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Hi everyone, Matt Metzger here with ABI Attachments. Welcome to another round of ABI Dirt. We’ve got a really fun interview for you today, but before I introduce our guest, I want to give you a big thank you for all of your questions and comments that you’ve been leaving on our social media pages, as well as the comments below. Our hope with the ABI Dirt episodes is that we can provide you with some really helpful information on your soil projects, our products, and industry best practices. And we want to be speaking to exactly what you’re working on. So the more comments and feedback you give us, the more questions you ask, the more we’re able to help you. Now today we’ve got a really great conversation with one of our favorite grass and turf specialists. Mr. Pete Denney from GCI Turf Services in Greensboro, North Carolina. Pete is a riot, a fun guy to talk to, a fun guy to work with. And I had a chance to sit down with him a couple of days ago and talk turf and soil and root growth, so check it out. I don’t know, I’ve seen a couple of your videos and I watched you on the instructional stuff. I’ve used some of your insights when I’m working on my lawn at home. Talk me through kind of how did GCI turf services get started? I mean, how long have you been working with turf and soil?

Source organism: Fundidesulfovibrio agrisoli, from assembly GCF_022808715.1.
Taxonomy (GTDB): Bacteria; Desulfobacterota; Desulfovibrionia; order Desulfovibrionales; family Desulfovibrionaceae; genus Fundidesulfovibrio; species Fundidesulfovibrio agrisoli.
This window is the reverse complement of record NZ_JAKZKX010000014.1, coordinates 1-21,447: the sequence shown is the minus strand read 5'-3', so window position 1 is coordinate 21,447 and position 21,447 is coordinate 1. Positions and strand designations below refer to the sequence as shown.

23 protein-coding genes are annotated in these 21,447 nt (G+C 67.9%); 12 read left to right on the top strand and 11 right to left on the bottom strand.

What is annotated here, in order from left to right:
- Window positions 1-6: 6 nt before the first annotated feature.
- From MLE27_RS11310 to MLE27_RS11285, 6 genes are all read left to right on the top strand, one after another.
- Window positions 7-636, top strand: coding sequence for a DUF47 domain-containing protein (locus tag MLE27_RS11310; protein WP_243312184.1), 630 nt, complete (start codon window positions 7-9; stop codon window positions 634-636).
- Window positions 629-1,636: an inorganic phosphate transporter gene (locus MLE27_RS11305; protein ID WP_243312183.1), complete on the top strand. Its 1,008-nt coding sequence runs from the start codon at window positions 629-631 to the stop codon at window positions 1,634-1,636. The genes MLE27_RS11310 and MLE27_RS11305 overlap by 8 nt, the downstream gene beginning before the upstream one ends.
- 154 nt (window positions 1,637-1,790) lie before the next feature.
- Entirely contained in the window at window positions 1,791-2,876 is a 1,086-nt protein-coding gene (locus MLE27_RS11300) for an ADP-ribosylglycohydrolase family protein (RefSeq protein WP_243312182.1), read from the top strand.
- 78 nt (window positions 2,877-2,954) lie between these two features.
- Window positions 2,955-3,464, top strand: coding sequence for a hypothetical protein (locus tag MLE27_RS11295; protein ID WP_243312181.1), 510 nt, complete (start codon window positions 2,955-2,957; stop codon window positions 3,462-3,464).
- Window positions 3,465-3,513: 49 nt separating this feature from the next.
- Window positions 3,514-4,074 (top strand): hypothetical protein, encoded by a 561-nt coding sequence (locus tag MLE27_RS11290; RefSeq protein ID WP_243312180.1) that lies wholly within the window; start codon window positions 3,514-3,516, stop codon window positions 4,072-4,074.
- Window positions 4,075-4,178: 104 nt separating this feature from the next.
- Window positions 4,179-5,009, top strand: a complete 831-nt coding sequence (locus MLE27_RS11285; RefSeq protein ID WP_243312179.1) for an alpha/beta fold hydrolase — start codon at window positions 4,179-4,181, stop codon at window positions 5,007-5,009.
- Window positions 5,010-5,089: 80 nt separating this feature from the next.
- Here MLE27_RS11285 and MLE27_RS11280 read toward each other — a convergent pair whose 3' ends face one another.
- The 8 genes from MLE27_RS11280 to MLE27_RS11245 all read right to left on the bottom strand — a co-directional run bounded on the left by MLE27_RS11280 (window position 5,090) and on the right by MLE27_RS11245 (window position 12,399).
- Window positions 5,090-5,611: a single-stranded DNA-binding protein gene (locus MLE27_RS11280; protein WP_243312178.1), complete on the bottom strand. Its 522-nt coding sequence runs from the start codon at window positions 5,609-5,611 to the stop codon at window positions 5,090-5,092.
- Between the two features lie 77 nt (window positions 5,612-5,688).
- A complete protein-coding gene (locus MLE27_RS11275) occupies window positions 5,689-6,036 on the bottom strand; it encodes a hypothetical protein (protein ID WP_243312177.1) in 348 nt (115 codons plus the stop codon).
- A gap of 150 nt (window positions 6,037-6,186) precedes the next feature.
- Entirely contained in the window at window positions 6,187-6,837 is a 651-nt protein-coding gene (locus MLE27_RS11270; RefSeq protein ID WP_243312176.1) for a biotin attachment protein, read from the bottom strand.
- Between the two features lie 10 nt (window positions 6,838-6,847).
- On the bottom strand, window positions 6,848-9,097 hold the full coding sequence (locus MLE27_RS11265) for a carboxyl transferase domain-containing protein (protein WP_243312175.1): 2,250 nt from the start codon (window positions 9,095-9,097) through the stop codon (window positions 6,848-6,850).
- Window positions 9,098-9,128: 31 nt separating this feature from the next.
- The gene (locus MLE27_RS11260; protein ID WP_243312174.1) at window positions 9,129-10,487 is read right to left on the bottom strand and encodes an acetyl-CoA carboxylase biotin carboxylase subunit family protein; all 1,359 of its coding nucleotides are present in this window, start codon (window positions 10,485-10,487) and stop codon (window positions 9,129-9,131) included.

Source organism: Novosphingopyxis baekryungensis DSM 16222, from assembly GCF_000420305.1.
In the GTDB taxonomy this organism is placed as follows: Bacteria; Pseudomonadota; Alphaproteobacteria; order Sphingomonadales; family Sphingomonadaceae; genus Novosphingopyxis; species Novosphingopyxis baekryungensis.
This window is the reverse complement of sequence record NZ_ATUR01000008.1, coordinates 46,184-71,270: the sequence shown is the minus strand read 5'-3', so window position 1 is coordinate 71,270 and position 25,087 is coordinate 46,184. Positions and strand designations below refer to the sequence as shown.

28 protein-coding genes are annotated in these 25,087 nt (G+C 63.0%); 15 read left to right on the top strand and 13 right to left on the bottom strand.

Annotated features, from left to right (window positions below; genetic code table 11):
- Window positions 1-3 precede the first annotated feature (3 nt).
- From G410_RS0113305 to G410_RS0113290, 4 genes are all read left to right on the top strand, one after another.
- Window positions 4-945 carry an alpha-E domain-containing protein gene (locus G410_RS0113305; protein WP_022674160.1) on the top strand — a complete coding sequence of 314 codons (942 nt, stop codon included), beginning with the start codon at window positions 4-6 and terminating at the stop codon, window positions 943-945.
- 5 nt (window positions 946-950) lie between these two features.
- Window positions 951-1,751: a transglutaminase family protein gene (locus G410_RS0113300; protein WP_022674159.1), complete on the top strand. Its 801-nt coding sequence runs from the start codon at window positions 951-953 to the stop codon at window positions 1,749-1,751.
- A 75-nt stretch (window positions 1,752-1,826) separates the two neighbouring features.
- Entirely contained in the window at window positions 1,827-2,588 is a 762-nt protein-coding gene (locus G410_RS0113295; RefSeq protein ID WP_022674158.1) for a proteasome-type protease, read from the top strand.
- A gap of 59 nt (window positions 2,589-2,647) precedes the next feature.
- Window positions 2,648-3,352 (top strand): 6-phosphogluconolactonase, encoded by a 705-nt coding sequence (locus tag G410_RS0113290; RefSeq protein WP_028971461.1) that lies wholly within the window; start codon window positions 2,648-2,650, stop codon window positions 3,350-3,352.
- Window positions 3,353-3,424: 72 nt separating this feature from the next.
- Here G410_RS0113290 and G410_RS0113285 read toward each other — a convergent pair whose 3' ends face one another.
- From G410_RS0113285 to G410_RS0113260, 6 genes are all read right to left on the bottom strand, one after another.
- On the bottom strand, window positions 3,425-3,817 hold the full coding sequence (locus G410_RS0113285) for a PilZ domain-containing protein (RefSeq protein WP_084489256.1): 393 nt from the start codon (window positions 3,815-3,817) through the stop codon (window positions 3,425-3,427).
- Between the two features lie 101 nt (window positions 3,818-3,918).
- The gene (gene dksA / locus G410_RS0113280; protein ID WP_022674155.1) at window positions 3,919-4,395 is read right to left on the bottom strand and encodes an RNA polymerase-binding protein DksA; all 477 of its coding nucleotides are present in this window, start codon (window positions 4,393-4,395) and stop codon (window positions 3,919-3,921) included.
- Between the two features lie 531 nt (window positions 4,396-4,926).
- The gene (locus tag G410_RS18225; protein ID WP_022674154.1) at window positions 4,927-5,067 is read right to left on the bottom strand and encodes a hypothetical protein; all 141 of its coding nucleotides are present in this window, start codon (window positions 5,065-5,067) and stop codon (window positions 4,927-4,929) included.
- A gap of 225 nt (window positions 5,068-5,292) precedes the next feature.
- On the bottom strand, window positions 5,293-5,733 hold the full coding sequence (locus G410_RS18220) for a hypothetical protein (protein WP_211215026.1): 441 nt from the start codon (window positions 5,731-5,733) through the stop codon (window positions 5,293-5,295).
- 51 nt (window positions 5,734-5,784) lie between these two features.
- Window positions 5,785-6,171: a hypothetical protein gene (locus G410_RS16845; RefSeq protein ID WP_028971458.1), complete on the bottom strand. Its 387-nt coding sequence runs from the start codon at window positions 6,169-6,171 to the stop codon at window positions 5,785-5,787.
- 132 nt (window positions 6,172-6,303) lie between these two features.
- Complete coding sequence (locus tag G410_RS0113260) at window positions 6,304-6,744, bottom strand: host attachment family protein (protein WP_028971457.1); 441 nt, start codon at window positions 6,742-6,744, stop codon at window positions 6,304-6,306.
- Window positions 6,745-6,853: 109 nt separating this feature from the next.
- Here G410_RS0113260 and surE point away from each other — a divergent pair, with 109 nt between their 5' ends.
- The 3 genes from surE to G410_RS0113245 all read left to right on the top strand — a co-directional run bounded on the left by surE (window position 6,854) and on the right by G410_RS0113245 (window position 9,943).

All right, so I’ve always had a passion for working in the yard. I grew up in a farm setting.
Go get it done, hands dirty, tractor boy. All that kind of thing. I would, I would go up to my nana’s house. She lived right up through the woods. I would go up there every single Saturday. I grew up on a tractor like that. So all this equipment stuff, that’s just, I love it, you know? I got fired from the gas company I was working for and I said, “What are we gonna do?” And I don’t know why it just popped up in my mind. I said, “Well, hey I used to mow yards.” Yeah, and that’s honestly how it started. But I basically got in my Toyota truck and I had to borrow my dad’s trailer. It’s a little tiny six-foot wide by eight-foot long. It didn’t even have ramps on the back. And then I had a string trimmer and I had a small mower and I had to borrow a buddy’s blower because I didn’t own a blower the time. And I went out and I started hustling. And I went around and said, “Hey, I’ll mow your yard for fifteen bucks. I’ll mow your yard for twenty bucks. I’ll do whatever you want me to do in your yard if you’ll pay me.”